Echolalia, a form of imitation, is a useful component of language acquisition. Echolalia is common in toddlers as they learn to speak. Echolalia becomes less and less prominent as language skills develop. A disorder may be suspected if automatic speech imitation persists or reemerges after the age of three.

Marge Blanc, a clinical speech-language pathologist, proposed the six stages of natural language development for childhood autism.[16]

  1. Stage 1: Unmitigated echolalia or the use of whole language gestalts. For example, “Let’s get out of here,” “Want some more?”, “Are you okay?”
  2. Stage 2: Mitigated echolalia or altering the gestalts into syntactic units and recombining the units. For example, “Want out of here.”
  3. Stage 3: Isolation of single words, mix, and match of single words, generating two-word phrases. For example, “Get more,” “Want out.”
  4. Stage 4: Generation of a first simple sentence. For example, “I get out.”
  5. Stage 5: Generation of complex sentences with grammar. For example, “I want to get out.”
  6. Stage 6: Generation of more complex sentences with advanced grammar. For example, “How long do you want to play outside?”

Several tools have been studied for quantifying the repeats in children with echolalia.[15][23]

Treatment / Management

Treatment of echolalia depends on the etiology. The management of echolalia related to autism requires a multidisciplinary team, including parents, neurodevelopmental specialists, therapists, psychologists, and special educators. The key to managing echolalia in children is to know the reason for speech repetition, the meaning behind the repetition, and responding in a manner to help the child learn to communicate. Observing, listening, and waiting during the child’s interaction and talking helps gather messages behind the echolalic speech. While interpreting the child’s echolalia, the ideal response is to “say it exactly how the child would if he or she could.”

A speech-language pathologist plays a pivotal role in treating echolalia in childhood autism. Applied behavior analytic interventions for echolalia in ASD include cues-pause-point training, script training, visual cues, gestalt learning, verbal modeling, self-monitoring training, differential reinforcement of lower rates of behavior, and positive reinforcement for appropriate responses.[16][24][25] Similarly, echolalia related to aphasia include interventions like constraint-induced aphasia therapy. Music therapy has also been incorporated into the assessment and treatment of echolalia.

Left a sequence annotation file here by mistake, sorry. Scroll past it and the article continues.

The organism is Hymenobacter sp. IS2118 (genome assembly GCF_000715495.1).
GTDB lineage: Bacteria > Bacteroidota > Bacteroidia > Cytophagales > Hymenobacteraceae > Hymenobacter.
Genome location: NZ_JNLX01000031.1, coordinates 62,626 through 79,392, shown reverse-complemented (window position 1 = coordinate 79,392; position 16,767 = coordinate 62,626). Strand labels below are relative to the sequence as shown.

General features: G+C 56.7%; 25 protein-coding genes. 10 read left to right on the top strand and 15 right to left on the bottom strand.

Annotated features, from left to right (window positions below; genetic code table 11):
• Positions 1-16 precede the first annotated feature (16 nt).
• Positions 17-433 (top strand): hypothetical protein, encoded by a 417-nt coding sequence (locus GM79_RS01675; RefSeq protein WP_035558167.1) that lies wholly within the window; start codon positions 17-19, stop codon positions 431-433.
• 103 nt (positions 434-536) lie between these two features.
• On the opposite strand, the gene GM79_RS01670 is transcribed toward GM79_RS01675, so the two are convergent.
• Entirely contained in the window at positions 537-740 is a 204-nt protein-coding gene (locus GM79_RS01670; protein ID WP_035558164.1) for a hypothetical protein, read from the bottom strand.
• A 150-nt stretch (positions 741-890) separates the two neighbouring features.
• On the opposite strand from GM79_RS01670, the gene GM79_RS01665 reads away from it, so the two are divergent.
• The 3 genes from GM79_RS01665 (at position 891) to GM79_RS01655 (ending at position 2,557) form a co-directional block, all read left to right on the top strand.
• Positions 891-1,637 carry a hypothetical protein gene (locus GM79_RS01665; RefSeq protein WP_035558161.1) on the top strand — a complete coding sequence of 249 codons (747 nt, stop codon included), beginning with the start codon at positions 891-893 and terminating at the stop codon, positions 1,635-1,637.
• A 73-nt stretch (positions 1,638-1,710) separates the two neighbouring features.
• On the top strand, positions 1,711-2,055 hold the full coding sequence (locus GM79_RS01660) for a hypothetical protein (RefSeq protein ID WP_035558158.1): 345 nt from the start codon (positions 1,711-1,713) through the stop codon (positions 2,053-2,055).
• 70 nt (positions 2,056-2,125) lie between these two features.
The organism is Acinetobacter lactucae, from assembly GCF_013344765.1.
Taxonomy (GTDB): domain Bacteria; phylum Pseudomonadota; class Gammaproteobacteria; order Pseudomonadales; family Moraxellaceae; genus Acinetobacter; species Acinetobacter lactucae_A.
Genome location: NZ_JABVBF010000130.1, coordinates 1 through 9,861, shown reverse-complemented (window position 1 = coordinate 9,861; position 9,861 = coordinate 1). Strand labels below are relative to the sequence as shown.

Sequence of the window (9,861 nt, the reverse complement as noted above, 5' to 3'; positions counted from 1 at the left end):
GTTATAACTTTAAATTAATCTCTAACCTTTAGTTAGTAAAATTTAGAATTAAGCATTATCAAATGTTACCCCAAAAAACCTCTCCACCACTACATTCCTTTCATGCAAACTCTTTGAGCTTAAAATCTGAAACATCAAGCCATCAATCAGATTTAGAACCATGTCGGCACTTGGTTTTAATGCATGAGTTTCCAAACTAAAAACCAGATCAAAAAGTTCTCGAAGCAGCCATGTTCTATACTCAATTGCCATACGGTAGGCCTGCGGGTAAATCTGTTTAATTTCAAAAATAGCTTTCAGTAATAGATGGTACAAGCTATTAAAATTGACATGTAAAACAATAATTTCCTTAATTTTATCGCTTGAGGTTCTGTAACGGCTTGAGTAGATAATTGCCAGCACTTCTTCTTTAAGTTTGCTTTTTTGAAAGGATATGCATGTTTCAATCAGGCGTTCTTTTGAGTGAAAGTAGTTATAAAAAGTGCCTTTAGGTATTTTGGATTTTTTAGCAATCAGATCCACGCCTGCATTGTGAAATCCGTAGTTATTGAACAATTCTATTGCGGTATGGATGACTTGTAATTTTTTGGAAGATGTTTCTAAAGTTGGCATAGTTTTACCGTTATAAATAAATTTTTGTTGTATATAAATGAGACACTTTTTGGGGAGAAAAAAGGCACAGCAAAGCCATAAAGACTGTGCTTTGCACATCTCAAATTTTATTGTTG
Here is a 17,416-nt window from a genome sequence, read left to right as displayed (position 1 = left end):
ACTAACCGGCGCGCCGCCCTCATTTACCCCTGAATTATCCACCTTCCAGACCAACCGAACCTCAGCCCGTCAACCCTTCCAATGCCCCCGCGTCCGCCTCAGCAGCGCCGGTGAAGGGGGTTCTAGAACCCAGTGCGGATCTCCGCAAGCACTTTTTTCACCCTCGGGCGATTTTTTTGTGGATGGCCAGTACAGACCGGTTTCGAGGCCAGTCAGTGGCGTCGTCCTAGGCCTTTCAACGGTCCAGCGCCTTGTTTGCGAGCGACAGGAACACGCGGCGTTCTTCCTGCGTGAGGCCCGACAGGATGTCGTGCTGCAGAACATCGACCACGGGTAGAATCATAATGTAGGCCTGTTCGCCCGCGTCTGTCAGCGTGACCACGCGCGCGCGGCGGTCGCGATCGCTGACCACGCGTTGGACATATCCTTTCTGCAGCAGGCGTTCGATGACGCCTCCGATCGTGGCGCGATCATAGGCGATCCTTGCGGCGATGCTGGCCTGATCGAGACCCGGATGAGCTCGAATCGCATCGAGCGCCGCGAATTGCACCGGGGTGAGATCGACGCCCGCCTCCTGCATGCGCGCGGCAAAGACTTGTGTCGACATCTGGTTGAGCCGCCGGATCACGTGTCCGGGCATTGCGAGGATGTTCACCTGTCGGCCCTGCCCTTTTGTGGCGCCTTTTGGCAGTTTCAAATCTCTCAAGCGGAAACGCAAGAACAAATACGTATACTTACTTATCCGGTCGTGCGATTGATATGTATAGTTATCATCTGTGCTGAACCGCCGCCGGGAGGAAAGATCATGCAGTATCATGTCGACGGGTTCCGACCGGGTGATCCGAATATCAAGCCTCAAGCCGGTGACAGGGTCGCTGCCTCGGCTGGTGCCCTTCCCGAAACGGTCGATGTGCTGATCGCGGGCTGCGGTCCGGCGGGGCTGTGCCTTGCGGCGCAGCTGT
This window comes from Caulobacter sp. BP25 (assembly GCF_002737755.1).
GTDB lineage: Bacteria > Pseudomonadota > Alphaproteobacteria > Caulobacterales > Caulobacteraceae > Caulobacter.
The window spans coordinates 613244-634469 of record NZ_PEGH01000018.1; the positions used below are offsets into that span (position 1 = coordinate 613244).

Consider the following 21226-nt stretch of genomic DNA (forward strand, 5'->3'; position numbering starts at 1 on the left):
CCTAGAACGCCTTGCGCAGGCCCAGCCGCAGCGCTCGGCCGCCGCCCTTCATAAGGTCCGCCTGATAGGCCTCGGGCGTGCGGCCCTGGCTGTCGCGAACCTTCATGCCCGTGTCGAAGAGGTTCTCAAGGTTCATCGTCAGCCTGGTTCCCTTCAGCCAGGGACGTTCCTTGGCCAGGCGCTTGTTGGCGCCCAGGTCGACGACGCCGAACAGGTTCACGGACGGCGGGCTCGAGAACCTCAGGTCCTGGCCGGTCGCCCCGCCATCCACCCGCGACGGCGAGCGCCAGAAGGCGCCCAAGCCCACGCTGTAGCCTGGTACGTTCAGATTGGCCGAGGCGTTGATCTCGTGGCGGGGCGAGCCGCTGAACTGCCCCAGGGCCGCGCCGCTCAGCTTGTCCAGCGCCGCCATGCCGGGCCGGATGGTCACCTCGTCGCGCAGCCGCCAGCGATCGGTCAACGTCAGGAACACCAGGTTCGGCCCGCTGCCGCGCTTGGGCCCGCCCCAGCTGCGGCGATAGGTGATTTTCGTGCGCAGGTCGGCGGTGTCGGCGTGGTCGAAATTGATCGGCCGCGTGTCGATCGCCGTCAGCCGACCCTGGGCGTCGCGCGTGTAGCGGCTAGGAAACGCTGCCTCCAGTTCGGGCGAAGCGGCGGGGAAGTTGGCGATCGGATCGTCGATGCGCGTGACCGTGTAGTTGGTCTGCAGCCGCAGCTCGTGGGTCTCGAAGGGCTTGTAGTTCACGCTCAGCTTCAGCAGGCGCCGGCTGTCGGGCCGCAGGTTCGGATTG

Pharmacotherapy may be indicated in older children, where the echolalia is triggered by stress and anxiety. Selective-serotonin reuptake inhibitors have been used in echolalia secondary to stroke.[26]

Differential Diagnosis

Echolalia is one of the most common echo phenomena and is a non-voluntary, automatic, and effortless pervasive behavior. Other examples of echo phenomena include echopraxia (the involuntary repetition of movements), echolalioplasia (repetitive sign language), echomimia (imitative facial actions), echographia (written repetition of speech), coprolalia (automatic repetition of obscene and socially inappropriate words), klazomania (compulsive shouting), and palilia (repetition of one’s own words).[27] Echolalia is a heterogeneous symptom seen in various pathological states which must be differentiated.

  • Autism spectrum disorder: Recent studies have shown that echolalia is a coping mechanism for children with autism to communicate when they cannot produce spontaneous speech. Prizant et al. have reported echolalia as evidence of "gestalt" processing in children with ASD to acquire language.[18][21] Autism spectrum disorders are a group of pervasive neurodevelopmental disorders characterized by impaired social functioning, communication, and restricted, repetitive behaviors. It usually manifests before three years of age, and there is a wide variation in severity of clinical presentation.